It would be a great place to post breaking news. The various newspapers could post articles, breaking stories immediately and updating them as things developed. Sure it may hurt print sales, but it would increase online ad revenue. It would be a way for the two (and a half) campus papers to directly compete with each other (as Brad had suggested), and compete equally with the larger papers. Whoever got wrote the better article or posted it first would have a better chance of making the front page, and getting seen by more readers.

If developed properly, it could become a city- or campus-wide forum for discussion of local issues. It would be an easy place for the average person to voice their opinion and get it seen by those in power. And the point system would show how many others agree.

I would set something up right now if I had the website development skills to do so. Since I don't, I thought I'd just throw the idea out for consideration.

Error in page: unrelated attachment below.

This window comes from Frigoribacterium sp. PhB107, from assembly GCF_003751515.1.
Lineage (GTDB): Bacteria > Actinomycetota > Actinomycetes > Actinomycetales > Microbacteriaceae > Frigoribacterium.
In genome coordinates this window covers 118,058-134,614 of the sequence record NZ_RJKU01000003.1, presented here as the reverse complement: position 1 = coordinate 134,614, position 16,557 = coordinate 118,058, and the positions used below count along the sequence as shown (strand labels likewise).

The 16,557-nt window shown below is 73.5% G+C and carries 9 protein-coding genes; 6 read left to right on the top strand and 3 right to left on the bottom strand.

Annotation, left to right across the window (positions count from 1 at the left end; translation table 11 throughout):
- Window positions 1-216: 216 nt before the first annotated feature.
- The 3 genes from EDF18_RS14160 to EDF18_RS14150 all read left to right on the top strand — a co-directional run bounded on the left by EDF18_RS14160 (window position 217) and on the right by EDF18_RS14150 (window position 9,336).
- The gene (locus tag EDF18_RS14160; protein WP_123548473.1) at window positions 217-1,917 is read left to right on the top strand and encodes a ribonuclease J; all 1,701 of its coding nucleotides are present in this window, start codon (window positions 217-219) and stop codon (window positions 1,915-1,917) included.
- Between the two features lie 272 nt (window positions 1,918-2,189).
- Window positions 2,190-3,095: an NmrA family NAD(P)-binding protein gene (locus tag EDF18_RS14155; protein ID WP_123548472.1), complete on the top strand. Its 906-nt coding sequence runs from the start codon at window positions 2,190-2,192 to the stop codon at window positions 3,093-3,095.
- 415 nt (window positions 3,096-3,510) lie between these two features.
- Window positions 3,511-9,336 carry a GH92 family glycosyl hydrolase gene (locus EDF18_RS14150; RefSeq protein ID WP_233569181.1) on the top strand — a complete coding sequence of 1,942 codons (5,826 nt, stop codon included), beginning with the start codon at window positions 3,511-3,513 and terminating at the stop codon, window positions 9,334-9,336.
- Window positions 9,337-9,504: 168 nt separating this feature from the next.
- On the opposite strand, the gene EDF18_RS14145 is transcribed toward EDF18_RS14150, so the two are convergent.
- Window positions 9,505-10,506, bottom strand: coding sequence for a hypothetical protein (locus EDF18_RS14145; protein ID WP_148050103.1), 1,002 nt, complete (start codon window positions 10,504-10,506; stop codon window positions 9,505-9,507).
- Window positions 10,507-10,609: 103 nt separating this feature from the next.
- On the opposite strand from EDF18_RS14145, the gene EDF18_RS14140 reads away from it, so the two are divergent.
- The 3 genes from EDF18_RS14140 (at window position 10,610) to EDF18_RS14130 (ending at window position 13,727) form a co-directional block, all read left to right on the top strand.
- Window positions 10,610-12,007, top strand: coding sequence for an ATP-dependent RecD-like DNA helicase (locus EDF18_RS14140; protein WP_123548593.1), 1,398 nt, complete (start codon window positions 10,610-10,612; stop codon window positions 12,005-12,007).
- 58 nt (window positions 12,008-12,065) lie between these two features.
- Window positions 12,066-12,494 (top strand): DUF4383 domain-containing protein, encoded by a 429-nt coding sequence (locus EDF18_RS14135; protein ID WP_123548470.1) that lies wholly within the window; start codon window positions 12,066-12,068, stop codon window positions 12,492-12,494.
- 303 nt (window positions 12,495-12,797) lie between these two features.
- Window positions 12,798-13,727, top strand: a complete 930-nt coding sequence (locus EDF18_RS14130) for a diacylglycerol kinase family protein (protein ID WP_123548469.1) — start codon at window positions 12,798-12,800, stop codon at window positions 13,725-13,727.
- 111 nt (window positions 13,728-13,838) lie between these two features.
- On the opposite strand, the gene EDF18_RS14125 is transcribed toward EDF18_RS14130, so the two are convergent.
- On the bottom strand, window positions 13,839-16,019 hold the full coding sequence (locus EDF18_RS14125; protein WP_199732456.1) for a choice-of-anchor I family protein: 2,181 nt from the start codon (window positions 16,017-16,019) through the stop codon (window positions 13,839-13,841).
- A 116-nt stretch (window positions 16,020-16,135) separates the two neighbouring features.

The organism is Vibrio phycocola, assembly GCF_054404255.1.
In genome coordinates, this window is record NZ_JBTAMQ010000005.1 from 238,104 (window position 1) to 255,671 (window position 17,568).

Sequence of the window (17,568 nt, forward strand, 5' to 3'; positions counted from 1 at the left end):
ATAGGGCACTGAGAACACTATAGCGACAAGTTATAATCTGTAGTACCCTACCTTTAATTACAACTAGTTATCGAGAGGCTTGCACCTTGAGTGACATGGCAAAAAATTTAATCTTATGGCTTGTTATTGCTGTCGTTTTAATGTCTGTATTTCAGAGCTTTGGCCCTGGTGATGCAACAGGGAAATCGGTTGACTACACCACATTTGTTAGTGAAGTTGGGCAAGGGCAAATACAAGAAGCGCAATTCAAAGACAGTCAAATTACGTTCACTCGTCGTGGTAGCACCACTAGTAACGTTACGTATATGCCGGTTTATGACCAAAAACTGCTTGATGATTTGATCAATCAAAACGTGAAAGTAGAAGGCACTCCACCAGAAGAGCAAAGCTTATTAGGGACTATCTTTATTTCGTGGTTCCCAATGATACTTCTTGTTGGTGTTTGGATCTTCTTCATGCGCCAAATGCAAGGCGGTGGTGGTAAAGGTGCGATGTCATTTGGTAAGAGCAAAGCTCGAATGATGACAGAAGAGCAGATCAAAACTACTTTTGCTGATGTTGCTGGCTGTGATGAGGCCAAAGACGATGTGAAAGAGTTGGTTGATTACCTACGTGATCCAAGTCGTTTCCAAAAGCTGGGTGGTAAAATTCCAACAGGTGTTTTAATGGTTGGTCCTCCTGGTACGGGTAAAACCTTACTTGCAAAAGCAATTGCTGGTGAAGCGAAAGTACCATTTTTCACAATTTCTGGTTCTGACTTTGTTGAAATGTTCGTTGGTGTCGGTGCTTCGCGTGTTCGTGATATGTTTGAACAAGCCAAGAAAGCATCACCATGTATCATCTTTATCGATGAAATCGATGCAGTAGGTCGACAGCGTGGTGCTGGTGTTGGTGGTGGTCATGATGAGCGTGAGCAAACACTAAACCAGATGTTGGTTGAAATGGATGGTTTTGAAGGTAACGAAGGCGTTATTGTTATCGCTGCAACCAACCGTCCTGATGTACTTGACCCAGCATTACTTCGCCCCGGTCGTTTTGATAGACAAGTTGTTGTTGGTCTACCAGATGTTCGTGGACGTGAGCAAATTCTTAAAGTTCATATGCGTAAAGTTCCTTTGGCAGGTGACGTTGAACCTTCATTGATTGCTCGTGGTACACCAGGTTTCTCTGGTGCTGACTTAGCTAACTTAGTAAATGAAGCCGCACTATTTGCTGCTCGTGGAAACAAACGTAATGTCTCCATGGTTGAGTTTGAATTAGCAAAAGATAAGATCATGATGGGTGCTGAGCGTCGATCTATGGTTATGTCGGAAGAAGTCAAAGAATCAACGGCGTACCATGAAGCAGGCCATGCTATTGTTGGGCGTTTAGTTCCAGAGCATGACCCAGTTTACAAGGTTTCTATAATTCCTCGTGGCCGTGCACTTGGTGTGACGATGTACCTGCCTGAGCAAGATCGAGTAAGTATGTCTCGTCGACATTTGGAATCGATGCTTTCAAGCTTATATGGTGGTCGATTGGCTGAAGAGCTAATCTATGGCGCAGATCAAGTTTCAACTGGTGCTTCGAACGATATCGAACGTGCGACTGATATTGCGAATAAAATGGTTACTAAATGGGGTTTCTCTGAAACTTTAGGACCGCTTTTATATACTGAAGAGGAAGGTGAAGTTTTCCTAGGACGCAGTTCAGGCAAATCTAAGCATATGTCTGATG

Money Trail

Just a reminder, Saturday night is the deadline for second-quarter fundraising. Five of my competitors were out on the campaign trail yesterday attending fundraising events. I think I've got them worried, though they'll never admit it.

While I'm not going to beg and pander for money like the other candidates, I certainly won't turn any of you away if you wish to contribute. My campaign chest is currently at $10. Thanks for the birthday card last week, Grandma.

Mitt Romney Hates Animals


Wednesday Hodgepodge Tuesday

MSNBC asks "Will science render men unnecessary?" As usual, they completely ignore my warnings. Apparently Brian Alexander is incapable of basic statistics.